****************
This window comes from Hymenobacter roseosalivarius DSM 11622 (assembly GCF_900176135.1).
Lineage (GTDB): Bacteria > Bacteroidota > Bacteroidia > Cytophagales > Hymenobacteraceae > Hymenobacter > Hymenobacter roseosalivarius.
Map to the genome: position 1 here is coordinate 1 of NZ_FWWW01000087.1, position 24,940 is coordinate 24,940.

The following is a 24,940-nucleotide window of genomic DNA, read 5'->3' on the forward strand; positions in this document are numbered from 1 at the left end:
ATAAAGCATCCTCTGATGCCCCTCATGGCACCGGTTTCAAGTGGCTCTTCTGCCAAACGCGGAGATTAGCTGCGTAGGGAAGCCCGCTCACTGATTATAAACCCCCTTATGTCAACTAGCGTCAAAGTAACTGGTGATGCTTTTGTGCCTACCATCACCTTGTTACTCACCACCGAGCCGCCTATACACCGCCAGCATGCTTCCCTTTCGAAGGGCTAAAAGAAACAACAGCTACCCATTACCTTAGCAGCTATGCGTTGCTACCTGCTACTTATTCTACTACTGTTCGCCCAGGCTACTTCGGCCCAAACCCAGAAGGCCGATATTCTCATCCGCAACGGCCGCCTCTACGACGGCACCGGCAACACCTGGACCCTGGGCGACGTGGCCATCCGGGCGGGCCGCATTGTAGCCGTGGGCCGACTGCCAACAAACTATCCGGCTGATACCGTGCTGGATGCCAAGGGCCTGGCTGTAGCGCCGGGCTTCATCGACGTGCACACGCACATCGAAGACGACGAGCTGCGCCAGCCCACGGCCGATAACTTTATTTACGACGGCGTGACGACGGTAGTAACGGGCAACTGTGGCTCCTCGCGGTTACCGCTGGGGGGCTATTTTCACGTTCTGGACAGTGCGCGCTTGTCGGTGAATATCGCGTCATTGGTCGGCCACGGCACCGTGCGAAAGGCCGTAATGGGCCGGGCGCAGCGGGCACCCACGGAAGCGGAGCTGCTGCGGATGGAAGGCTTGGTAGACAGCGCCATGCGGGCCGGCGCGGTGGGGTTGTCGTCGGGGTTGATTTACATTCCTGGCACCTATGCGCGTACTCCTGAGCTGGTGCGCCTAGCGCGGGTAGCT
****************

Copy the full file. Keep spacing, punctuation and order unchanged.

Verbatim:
This window comes from Hymenobacter roseosalivarius DSM 11622 (assembly GCF_900176135.1).
Lineage (GTDB): Bacteria > Bacteroidota > Bacteroidia > Cytophagales > Hymenobacteraceae > Hymenobacter > Hymenobacter roseosalivarius.
Map to the genome: position 1 here is coordinate 1 of NZ_FWWW01000087.1, position 24,940 is coordinate 24,940.

The following is a 24,940-nucleotide window of genomic DNA, read 5'->3' on the forward strand; positions in this document are numbered from 1 at the left end:
ATAAAGCATCCTCTGATGCCCCTCATGGCACCGGTTTCAAGTGGCTCTTCTGCCAAACGCGGAGATTAGCTGCGTAGGGAAGCCCGCTCACTGATTATAAACCCCCTTATGTCAACTAGCGTCAAAGTAACTGGTGATGCTTTTGTGCCTACCATCACCTTGTTACTCACCACCGAGCCGCCTATACACCGCCAGCATGCTTCCCTTTCGAAGGGCTAAAAGAAACAACAGCTACCCATTACCTTAGCAGCTATGCGTTGCTACCTGCTACTTATTCTACTACTGTTCGCCCAGGCTACTTCGGCCCAAACCCAGAAGGCCGATATTCTCATCCGCAACGGCCGCCTCTACGACGGCACCGGCAACACCTGGACCCTGGGCGACGTGGCCATCCGGGCGGGCCGCATTGTAGCCGTGGGCCGACTGCCAACAAACTATCCGGCTGATACCGTGCTGGATGCCAAGGGCCTGGCTGTAGCGCCGGGCTTCATCGACGTGCACACGCACATCGAAGACGACGAGCTGCGCCAGCCCACGGCCGATAACTTTATTTACGACGGCGTGACGACGGTAGTAACGGGCAACTGTGGCTCCTCGCGGTTACCGCTGGGGGGCTATTTTCACGTTCTGGACAGTGCGCGCTTGTCGGTGAATATCGCGTCATTGGTCGGCCACGGCACCGTGCGAAAGGCCGTAATGGGCCGGGCGCAGCGGGCACCCACGGAAGCGGAGCTGCTGCGGATGGAAGGCTTGGTAGACAGCGCCATGCGGGCCGGCGCGGTGGGGTTGTCGTCGGGGTTGATTTACATTCCTGGCACCTATGCGCGTACTCCTGAGCTGGTGCGCCTAGCGCGGGTAGCT